Meaning of Flowers

“Say it with flowers” is an ad slogan dating from 1917. Apparently the slogan strikes a chord with us, otherwise it wouldn’t have lasted almost a hundred years, but what, exactly, are we saying when we say it with flowers?

Roses Yellow Rose with Ladybugsay “I love you,” but each color has a has a secondary meaning:
Red roses — Love, passion, respect, courage
Yellow roses — Joy, friendship, freedom
Pink roses — Happiness, gratitude, appreciation, admiration
Cream roses — Thoughfulness, charm, graciousness
Peach roses — Admiration, fascination, enthusiasm
Orange roses — Desire
White roses — Innocence, purity, secrecy, reverence

Some flower meanings seem obvious, either because of their names, their common usage, or their natures:
Aloe — healing
Forget-me-nots — remember
Monkshood — beware
Narcissus — egotism
Orange blossoms — eternal love or fertility
Poppy — oblivion or eternal sleep
Sage — wisdom
Venus Flytrap — caught at last
Violets —modesty
White lilies — purity
Withered flowers — rejected love.

Other flower meanings seem haphazard, as if the symbolic language was assigned randomly without much thought:
Daffodil — regard
Hollyhock — ambition
Morning glories — affection
Peony — shame
Sweetpea — departure and/or thank you for a lovely time
Sunflower — false riches
Wintergreen — harmony
Wisteria — welcome

Most of us have our own meaning for flowers. For me, lilacs mean remembrance, but in the languange of flowers, lilacs mean first love. (Which works well for me, too, since the man lilacs make me remember is my first love.) And for me, big red poppies mean lack of luck since unluckily we can’t plant them anymore.

In the end, though, sending flowers always means the same thing: “I am thinking of you.”

It’s kind of odd, now that I think about it — the few times someone sent me flowers, I was truly touched, but never in my entire life have I been able to send flowers to anyone. Whenever I considered it, all I could think of were the soon to be dead blooms and the screams of agony of the flowers being so cruelly lopped off the plant.

***

Pat Bertram is the author of the suspense novels Light Bringer, More Deaths Than One, A Spark of Heavenly Fire, and Daughter Am I. Bertram is also the author of Grief: The Great Yearning, “an exquisite book, wrenching to read, and at the same time full of profound truths.” Connect with Pat on Google+. Like Pat on Facebook.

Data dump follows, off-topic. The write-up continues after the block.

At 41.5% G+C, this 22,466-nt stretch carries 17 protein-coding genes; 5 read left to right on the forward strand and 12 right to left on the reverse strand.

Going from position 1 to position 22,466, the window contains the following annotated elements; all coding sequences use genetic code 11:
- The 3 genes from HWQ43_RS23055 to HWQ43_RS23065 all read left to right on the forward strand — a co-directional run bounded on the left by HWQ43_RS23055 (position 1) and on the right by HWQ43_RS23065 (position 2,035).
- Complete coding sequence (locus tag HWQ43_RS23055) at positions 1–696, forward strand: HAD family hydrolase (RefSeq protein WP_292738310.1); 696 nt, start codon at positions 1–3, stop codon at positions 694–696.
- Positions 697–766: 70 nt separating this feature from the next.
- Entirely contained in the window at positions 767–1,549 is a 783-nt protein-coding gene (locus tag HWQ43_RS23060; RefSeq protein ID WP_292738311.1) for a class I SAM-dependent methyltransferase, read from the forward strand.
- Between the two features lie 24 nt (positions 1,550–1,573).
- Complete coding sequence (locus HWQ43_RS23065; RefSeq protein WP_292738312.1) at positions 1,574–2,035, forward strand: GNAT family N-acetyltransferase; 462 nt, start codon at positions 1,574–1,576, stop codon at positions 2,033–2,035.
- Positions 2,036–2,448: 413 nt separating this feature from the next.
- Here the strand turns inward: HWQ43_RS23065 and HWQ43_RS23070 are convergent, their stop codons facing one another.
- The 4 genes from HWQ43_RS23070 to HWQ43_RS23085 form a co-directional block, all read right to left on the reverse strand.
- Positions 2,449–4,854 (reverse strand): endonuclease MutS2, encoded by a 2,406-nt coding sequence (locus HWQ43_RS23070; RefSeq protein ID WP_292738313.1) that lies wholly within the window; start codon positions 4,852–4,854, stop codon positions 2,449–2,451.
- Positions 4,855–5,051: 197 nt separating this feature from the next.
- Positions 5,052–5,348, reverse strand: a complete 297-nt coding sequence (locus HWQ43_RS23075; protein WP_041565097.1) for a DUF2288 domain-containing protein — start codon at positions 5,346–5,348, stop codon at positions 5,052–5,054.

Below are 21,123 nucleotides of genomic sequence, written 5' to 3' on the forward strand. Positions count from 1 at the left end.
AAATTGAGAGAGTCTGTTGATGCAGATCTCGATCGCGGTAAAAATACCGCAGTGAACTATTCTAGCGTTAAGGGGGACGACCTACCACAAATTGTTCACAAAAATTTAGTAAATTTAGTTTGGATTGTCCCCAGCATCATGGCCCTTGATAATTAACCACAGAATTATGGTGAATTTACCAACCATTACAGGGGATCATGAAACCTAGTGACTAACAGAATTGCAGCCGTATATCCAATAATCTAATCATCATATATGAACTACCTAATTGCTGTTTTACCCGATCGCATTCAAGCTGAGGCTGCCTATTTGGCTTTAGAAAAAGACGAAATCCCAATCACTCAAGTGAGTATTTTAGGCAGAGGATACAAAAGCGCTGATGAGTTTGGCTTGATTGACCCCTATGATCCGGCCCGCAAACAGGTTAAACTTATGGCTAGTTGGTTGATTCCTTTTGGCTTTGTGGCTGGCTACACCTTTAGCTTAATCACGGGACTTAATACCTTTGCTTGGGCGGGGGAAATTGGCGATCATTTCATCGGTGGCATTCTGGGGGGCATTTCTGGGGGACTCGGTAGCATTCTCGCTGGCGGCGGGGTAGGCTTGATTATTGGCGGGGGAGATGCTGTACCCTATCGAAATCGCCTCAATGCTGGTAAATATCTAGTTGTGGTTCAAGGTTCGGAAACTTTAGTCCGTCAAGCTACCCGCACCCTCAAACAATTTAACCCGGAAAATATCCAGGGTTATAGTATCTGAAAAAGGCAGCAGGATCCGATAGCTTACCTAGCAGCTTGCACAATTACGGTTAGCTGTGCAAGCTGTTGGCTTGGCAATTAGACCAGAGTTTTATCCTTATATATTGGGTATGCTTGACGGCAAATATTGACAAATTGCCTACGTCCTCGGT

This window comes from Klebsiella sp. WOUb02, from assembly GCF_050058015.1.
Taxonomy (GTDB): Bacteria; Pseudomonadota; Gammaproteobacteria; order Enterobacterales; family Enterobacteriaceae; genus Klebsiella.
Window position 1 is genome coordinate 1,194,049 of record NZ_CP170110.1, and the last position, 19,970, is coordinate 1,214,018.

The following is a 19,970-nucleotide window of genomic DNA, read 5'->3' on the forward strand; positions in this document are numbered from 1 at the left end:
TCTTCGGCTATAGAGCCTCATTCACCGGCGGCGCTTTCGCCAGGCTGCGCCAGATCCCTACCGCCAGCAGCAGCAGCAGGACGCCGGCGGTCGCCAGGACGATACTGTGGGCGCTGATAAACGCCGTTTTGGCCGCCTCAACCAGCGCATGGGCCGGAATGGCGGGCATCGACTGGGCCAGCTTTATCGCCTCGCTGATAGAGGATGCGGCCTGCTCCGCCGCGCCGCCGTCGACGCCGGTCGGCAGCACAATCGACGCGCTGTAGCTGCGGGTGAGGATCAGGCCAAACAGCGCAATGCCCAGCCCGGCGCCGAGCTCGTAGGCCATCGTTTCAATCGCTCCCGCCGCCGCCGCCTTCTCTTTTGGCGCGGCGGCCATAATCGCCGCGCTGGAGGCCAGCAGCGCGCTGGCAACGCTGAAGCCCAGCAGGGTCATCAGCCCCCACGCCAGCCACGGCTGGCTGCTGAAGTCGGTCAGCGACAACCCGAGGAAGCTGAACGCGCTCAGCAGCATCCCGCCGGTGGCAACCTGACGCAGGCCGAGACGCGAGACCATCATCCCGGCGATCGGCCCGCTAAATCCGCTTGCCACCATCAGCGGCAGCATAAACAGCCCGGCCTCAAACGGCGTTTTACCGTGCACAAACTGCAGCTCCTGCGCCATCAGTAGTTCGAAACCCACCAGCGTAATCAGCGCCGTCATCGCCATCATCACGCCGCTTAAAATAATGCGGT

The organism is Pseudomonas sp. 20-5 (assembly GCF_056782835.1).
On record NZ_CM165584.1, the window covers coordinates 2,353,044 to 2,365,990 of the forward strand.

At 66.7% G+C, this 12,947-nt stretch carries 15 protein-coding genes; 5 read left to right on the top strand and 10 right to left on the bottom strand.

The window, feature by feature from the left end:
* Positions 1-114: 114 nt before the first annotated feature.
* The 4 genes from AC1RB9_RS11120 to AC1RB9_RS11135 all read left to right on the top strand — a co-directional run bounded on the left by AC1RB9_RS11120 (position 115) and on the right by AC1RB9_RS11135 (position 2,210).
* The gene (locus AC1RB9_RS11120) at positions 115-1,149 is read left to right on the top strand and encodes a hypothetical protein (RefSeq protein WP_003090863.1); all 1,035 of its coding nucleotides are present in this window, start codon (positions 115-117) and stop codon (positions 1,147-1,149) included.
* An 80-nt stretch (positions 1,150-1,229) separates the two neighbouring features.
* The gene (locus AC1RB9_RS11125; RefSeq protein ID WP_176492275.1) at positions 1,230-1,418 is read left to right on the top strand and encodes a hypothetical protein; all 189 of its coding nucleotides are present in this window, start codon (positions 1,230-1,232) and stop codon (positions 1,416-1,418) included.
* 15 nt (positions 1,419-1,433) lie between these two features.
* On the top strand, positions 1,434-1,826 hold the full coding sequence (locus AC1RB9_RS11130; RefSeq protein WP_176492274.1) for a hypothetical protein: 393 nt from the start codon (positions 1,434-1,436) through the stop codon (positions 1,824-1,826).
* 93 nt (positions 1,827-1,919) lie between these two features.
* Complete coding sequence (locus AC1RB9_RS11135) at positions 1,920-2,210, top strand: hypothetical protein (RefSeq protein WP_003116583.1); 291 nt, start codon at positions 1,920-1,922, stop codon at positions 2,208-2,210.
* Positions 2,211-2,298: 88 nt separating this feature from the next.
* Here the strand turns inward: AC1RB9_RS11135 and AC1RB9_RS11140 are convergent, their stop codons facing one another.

2 Responses to “Meaning of Flowers”

  1. ROD MARSDEN Says:

    I don’t really understand why sunflowers would represent false riches. I prefer what was said about them in Calendar Girls. The flower of the sunflower follows the path of the sun and so is always reaching out to live, to be part of life. In Calendar Girls the sunflower stood for life and hope. I like that. Sunflowers are my favorite flower because the native birds of Australia, such as the cockatoo, love the seeds. Also I like the brightness they bring to the world.

    Flowers are still given to sick people in hospital as a get well soon. Flowers with strong scents such as roses are often presented. The idea of this dates back to the plague years in Europe. Sickness smells bad and flowers smell good. Therefore in combating bad smells with good you are helping the person to get better. Of course we don’t look at sickness the same way anymore thanks in part to the microscope. Even so the custom of flowers being given to someone sick remains. Lilies are said to be for the dead because they don’t have much of a scent.

  2. rami ungar the writer Says:

    Funny you should bring this up, Pat. The novel I’ll be writing for my senior thesis in the fall will be utilizing flower language, both the kind above and the Japanese kind, which is called Hanakotoba. I look forward to writing it.


I'd love to hear what you have to say.

Fill in your details below or click an icon to log in:

WordPress.com Logo

You are commenting using your WordPress.com account. Log Out / Change )

Twitter picture

You are commenting using your Twitter account. Log Out / Change )

Facebook photo

You are commenting using your Facebook account. Log Out / Change )

Google+ photo

You are commenting using your Google+ account. Log Out / Change )

Connecting to %s

%d bloggers like this: